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Why do the names of mental disorders keep changing every few years?

I am often asked this question specifically related to Asperger syndrome no longer being considered a diagnosis. I’ve been asked, “Did Asperger syndrome just disappear?” No, it did not disappear – it was just renamed and reclassified. Individuals who had a diagnosis of Asperger syndrome (or “Asperger’s”) would now be said to have a different disorder that is more in line with current research on developmental disorders. For example, they may now be said to have a mild, or high-functioning, version of Autism Spectrum Disorder or possibly a diagnosis of Social Communication Disorder.

First, some history on the nomenclature of mental illness. Some of the terms that historical medical and mental health professionals used to describe mental illnesses, and people with mental illnesses, are surprising and offensive to modern society. People with various psychological and developmental disorders were classified using terms like moron, feeble-minded, idiot, imbecile, hysterical, and lunatic. Now considered rude and offensive insults, these terms were once actual diagnoses. These terms are no longer used by professionals for two broad reasons:

  1. The words morphed into insults and became degrading to use as diagnostic labels. Renaming a disorder whose name has become offensive in society is simply the right thing to do.

  2. Research in mental health has redefined and reclassified symptoms and features into other disorders. For example, “idiot” was likely used to describe people we now know had one of a number of distinct disorders, such as Intellectual Disability, Autism Spectrum Disorder, genetic disorders such as Downs Syndrome, and the effects of a traumatic brain injury.

As you may already know, mental health and medical professionals use the Diagnostic and Statistical Manual of Mental Disorders, currently in its 5th Edition, to describe and classify mental disorders. Before the first DSM was ever written, however, the 1840 United States Census devised a single category for mental illness for the purpose of data collection. That category? “Idiocy/insanity.” The American Statistical Association protested this categorization, citing in part that African-American citizens were disproportionately coded as “insane.” Seven categories of mental illness were used for the 1880 census.

The American Psychiatric Association was formed in 1844, then called the wordy Association of Medical Superintendents of American Institutions for the Insane. By 1880, terms like dementia and epilepsy were being used, along with now-archaic labels such as melancholia. In 1917, a primitive classification manual was developed by the APA that included 22 diagnoses for use by mental hospitals to classify people with mental illness.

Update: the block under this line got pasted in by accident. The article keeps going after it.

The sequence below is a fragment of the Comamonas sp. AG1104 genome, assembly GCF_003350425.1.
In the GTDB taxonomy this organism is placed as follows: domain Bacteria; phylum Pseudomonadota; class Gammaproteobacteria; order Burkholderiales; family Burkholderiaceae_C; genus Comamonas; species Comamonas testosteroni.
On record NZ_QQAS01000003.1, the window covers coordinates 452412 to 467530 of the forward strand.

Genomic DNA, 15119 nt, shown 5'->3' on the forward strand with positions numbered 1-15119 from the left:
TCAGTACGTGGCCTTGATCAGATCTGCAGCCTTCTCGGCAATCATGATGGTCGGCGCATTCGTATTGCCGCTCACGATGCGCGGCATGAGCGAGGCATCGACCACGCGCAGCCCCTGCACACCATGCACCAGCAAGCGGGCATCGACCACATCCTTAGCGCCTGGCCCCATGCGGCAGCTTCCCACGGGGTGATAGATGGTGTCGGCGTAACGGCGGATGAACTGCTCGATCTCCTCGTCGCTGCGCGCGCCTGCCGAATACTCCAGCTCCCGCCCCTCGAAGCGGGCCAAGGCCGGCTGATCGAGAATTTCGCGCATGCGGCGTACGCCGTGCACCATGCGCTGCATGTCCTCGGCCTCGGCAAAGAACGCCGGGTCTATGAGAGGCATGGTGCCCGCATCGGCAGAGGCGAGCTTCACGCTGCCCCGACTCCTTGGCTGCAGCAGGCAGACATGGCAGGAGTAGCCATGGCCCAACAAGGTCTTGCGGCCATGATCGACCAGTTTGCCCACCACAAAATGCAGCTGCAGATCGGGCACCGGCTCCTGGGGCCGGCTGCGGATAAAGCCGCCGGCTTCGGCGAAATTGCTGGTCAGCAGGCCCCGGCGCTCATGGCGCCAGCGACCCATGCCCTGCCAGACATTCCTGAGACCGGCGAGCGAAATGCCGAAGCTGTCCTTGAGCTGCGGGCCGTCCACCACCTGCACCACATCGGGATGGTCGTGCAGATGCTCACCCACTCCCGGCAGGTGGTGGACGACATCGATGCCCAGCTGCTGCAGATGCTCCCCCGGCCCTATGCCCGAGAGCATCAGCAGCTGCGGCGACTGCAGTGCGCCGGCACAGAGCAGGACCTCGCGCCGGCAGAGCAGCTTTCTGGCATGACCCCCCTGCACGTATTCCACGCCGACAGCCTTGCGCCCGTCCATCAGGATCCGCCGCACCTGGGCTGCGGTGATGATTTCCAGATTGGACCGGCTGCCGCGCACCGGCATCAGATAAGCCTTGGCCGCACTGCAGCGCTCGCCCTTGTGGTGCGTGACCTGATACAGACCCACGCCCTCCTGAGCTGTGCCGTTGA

Fast forward to 1952, and the first edition of the DSM was published by the American Psychiatric Association. It included 106 named mental disorders. The DSM-II came along in 1968 and included 182 disorders. The increase in named disorders was not because more people were mentally ill, but scientists and health care professionals split broader categories into more specific collections of symptoms and revised criteria based on research. Revisions of the manual have also been aimed at increasing the reliability of diagnosis among mental health professionals and standardizing diagnosis with other countries. Notably, the sixth printing of the DSM in 1974, still known as the DSM-II, removed homosexuality as a mental illness based on research demonstrating that homosexuality is not a mental disorder.

The DSM-III was published in 1980 to further improve standardized diagnostic practices and to incorporate the findings of new research discoveries. The DSM-III-R, published in 1987, included 292 diagnoses, and the DSM-IV (1994) listed 410 disorders. The DSM-IV-TR (2000) was a text revision of the manual that did not change the diagnostic categories. The DSM-5 was published in 2013 and included extensive revisions to diagnoses based on research and the work of a large task force of mental health professionals. Like its predecessors, the DSM-5 also changed some labels to better align with socially acceptable language (e.g. “Mental retardation” is now listed as “Intellectual disability”).

The DSM is not a cookbook by which anyone can look up their symptoms and diagnose themselves; diagnosing a mental disorder involves far more than checking off symptoms. No matter how convinced you are that you meet all of the diagnostic criteria for a certain mental disorder, only a licensed mental health professional can make that determination. Diagnosing a mental disorder involves not only identifying the presence of symptoms, but determining the presence of “clinically significant distress or impairment” and ruling out other possible explanations for the symptoms.

The DSM is, simply stated, a taxonomy of mental disorders. Just like the terms “homo sapiens” and “arachnid” are helpful in categorizing animals, the names we apply to mental disorders are made-up terms aimed at making sense of the broad range of emotional, cognitive, and behavioral symptoms in mental health. While the DSM does include information about the prevalence and possible causes of the disorders it lists, that is not its purpose, and it does not include information on treating the disorders. The DSM’s current purpose is to provide a common language for professionals to use in the study and diagnosis of mental disorders. Each revision aims to improve the identification of mental disorders and, by extension, improve access to treatment.

The DSM-5 will certainly be revised again and again, as research into human psychology and behavior is ongoing. I look forward to the coming advances in the field of mental health.

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